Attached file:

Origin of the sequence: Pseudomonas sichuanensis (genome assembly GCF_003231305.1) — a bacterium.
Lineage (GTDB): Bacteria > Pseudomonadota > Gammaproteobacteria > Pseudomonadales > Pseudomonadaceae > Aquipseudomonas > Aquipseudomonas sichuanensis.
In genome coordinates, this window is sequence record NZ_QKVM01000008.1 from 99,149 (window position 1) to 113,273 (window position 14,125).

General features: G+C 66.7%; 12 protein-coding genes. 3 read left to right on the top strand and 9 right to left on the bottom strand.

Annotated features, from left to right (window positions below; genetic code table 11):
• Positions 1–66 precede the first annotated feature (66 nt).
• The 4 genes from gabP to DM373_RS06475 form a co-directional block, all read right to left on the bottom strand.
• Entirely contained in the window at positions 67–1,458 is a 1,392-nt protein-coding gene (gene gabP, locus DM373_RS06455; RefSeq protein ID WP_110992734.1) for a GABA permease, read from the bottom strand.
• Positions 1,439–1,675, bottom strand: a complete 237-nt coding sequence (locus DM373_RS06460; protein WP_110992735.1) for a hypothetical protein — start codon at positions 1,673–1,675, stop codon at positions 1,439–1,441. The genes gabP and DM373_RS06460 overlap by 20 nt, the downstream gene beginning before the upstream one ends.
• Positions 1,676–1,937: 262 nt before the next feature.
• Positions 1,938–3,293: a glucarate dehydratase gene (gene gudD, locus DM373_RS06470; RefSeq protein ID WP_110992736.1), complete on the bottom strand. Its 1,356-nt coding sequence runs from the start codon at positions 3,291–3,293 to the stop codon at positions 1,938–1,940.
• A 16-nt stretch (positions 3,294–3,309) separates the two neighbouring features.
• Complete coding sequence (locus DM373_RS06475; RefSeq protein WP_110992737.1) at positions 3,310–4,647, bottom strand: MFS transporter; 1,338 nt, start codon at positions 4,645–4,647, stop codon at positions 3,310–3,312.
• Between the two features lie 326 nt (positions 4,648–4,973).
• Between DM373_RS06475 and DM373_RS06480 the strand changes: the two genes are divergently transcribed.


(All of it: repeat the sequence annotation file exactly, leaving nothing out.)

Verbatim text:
Origin of the sequence: Pseudomonas sichuanensis (genome assembly GCF_003231305.1) — a bacterium.
Lineage (GTDB): Bacteria > Pseudomonadota > Gammaproteobacteria > Pseudomonadales > Pseudomonadaceae > Aquipseudomonas > Aquipseudomonas sichuanensis.
In genome coordinates, this window is sequence record NZ_QKVM01000008.1 from 99,149 (window position 1) to 113,273 (window position 14,125).

General features: G+C 66.7%; 12 protein-coding genes. 3 read left to right on the top strand and 9 right to left on the bottom strand.

Annotated features, from left to right (window positions below; genetic code table 11):
• Positions 1–66 precede the first annotated feature (66 nt).
• The 4 genes from gabP to DM373_RS06475 form a co-directional block, all read right to left on the bottom strand.
• Entirely contained in the window at positions 67–1,458 is a 1,392-nt protein-coding gene (gene gabP, locus DM373_RS06455; RefSeq protein ID WP_110992734.1) for a GABA permease, read from the bottom strand.
• Positions 1,439–1,675, bottom strand: a complete 237-nt coding sequence (locus DM373_RS06460; protein WP_110992735.1) for a hypothetical protein — start codon at positions 1,673–1,675, stop codon at positions 1,439–1,441. The genes gabP and DM373_RS06460 overlap by 20 nt, the downstream gene beginning before the upstream one ends.
• Positions 1,676–1,937: 262 nt before the next feature.
• Positions 1,938–3,293: a glucarate dehydratase gene (gene gudD, locus DM373_RS06470; RefSeq protein ID WP_110992736.1), complete on the bottom strand. Its 1,356-nt coding sequence runs from the start codon at positions 3,291–3,293 to the stop codon at positions 1,938–1,940.
• A 16-nt stretch (positions 3,294–3,309) separates the two neighbouring features.
• Complete coding sequence (locus DM373_RS06475; RefSeq protein WP_110992737.1) at positions 3,310–4,647, bottom strand: MFS transporter; 1,338 nt, start codon at positions 4,645–4,647, stop codon at positions 3,310–3,312.
• Between the two features lie 326 nt (positions 4,648–4,973).
• Between DM373_RS06475 and DM373_RS06480 the strand changes: the two genes are divergently transcribed.